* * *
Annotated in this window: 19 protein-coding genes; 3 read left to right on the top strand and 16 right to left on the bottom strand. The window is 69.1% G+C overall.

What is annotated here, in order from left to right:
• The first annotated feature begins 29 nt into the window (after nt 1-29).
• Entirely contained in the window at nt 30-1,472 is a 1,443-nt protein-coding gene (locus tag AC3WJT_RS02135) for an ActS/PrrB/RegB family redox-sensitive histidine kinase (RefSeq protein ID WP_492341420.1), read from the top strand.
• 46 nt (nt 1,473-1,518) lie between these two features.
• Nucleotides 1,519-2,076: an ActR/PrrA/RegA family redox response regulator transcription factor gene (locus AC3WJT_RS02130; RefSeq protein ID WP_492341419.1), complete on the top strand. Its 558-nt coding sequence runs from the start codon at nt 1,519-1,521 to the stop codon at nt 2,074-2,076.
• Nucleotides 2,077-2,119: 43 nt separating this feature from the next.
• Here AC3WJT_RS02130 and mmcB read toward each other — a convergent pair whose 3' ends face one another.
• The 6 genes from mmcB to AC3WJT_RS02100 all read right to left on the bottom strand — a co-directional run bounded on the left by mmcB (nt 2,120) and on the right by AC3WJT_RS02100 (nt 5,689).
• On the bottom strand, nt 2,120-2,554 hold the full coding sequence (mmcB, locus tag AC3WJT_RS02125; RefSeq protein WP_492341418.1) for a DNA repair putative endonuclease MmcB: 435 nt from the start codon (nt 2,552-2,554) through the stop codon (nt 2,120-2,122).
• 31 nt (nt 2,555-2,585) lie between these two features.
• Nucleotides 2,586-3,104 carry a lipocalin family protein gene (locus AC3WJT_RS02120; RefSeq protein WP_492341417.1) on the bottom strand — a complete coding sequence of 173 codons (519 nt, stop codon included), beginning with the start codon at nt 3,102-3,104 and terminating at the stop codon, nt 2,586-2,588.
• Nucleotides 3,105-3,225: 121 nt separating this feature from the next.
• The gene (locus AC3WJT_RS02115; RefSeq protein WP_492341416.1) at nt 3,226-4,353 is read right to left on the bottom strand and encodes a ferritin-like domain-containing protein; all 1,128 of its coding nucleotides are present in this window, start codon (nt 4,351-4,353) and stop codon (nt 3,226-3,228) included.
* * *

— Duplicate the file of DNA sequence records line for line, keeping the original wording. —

Annotated in this window: 19 protein-coding genes; 3 read left to right on the top strand and 16 right to left on the bottom strand. The window is 69.1% G+C overall.

What is annotated here, in order from left to right:
• The first annotated feature begins 29 nt into the window (after nt 1-29).
• Entirely contained in the window at nt 30-1,472 is a 1,443-nt protein-coding gene (locus tag AC3WJT_RS02135) for an ActS/PrrB/RegB family redox-sensitive histidine kinase (RefSeq protein ID WP_492341420.1), read from the top strand.
• 46 nt (nt 1,473-1,518) lie between these two features.
• Nucleotides 1,519-2,076: an ActR/PrrA/RegA family redox response regulator transcription factor gene (locus AC3WJT_RS02130; RefSeq protein ID WP_492341419.1), complete on the top strand. Its 558-nt coding sequence runs from the start codon at nt 1,519-1,521 to the stop codon at nt 2,074-2,076.
• Nucleotides 2,077-2,119: 43 nt separating this feature from the next.
• Here AC3WJT_RS02130 and mmcB read toward each other — a convergent pair whose 3' ends face one another.
• The 6 genes from mmcB to AC3WJT_RS02100 all read right to left on the bottom strand — a co-directional run bounded on the left by mmcB (nt 2,120) and on the right by AC3WJT_RS02100 (nt 5,689).
• On the bottom strand, nt 2,120-2,554 hold the full coding sequence (mmcB, locus tag AC3WJT_RS02125; RefSeq protein WP_492341418.1) for a DNA repair putative endonuclease MmcB: 435 nt from the start codon (nt 2,552-2,554) through the stop codon (nt 2,120-2,122).
• 31 nt (nt 2,555-2,585) lie between these two features.
• Nucleotides 2,586-3,104 carry a lipocalin family protein gene (locus AC3WJT_RS02120; RefSeq protein WP_492341417.1) on the bottom strand — a complete coding sequence of 173 codons (519 nt, stop codon included), beginning with the start codon at nt 3,102-3,104 and terminating at the stop codon, nt 2,586-2,588.
• Nucleotides 3,105-3,225: 121 nt separating this feature from the next.
• The gene (locus AC3WJT_RS02115; RefSeq protein WP_492341416.1) at nt 3,226-4,353 is read right to left on the bottom strand and encodes a ferritin-like domain-containing protein; all 1,128 of its coding nucleotides are present in this window, start codon (nt 4,351-4,353) and stop codon (nt 3,226-3,228) included.